It has been told that Lavender was one of the sweetest
scents in the Garden of Eden. Lavender is one of the safest
most widely used and versatile perennial herbs. It is the oil most
associated with healing skin irritations because it simulates the cells of injured skin to heal quickly and smoothly. Use it for acne, bruises, insect bites for its anti-bacterial qualities.
The scent is also calming
so soak it in your tub or foot bath, or put some under your
pillow in an old sock for a restful sleep.
You can even mix dried lavender in your food processor
with baking soda for a wonderful smelling
natural carpet de-odorizer. Or, mix a little lavender oil
into your favorite body creme.
How to Make Lavender Oil at Home - a basic lavender oil recipe
(commercial oil is distilled, which is too difficult at home)
Fill a mason jar with lavender stems, leaves and flowers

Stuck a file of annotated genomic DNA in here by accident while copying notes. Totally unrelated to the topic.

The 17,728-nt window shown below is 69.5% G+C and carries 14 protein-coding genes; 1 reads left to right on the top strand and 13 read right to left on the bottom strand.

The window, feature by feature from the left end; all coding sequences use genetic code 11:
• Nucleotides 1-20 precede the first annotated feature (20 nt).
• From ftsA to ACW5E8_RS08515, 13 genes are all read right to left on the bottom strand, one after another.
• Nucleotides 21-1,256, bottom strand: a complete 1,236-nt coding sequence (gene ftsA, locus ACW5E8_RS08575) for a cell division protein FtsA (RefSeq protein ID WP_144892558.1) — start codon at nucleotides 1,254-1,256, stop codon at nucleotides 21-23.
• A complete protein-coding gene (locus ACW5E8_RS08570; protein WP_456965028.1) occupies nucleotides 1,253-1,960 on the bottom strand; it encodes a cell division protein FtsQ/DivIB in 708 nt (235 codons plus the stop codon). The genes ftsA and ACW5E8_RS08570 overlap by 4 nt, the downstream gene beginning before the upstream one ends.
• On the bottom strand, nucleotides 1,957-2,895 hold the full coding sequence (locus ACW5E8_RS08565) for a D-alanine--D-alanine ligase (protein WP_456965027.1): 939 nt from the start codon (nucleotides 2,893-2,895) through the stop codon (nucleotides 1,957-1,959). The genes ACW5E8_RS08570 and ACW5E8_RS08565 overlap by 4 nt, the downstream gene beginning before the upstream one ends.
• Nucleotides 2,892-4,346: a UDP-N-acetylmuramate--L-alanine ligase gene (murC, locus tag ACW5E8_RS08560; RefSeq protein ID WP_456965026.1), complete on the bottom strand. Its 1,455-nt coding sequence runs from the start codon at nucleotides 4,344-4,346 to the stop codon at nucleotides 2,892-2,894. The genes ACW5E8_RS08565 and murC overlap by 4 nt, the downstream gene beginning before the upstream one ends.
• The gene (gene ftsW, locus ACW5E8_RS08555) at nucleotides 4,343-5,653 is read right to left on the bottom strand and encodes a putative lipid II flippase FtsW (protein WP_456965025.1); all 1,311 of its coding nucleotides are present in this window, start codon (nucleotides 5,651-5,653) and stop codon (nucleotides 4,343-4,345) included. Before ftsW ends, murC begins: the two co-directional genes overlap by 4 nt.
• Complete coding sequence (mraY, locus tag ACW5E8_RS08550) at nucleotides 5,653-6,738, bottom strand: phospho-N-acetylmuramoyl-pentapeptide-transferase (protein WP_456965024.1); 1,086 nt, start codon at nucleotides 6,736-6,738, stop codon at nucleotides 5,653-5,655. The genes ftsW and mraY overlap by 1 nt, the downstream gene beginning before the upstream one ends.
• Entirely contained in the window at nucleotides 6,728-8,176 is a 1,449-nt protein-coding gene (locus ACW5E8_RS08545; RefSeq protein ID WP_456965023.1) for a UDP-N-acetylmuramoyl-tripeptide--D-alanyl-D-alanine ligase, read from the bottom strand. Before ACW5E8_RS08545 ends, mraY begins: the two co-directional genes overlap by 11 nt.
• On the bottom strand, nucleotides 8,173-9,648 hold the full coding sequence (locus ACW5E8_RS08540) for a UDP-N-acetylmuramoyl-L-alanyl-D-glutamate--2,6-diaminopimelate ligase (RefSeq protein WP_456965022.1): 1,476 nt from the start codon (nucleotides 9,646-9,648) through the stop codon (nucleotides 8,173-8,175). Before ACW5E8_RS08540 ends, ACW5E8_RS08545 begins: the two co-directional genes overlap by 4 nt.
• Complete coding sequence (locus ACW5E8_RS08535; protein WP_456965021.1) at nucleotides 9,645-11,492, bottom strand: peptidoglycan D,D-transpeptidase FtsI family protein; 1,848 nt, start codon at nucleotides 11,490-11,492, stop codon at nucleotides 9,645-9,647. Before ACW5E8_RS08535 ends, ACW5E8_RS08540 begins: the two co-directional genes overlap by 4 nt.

that have been lightly crushed. Stuff them in tighly.
Pour olive oil , sunflower oil or almond oil to the top and let sit
in a dark area for at least three weeks.
Be sure to shake the jar every couple of days.
Then, strain and place into an air tight container.
*Using this method to make lavender oil within the confines of
one's home requires no elaborate distilling process
and the oil is authentic in its composition;
It also serves as massage oil with soothing and rejuvenating properties.
Order up to 12 cards for the same flat rate shipping fee of $5.95
The front of this card is a recipe for lavender lemonade. Who wouldn’t want breath that smells like lavender? Well, here you go! Take a gulp of that and read about the healing properties of lavender and please plant some this year.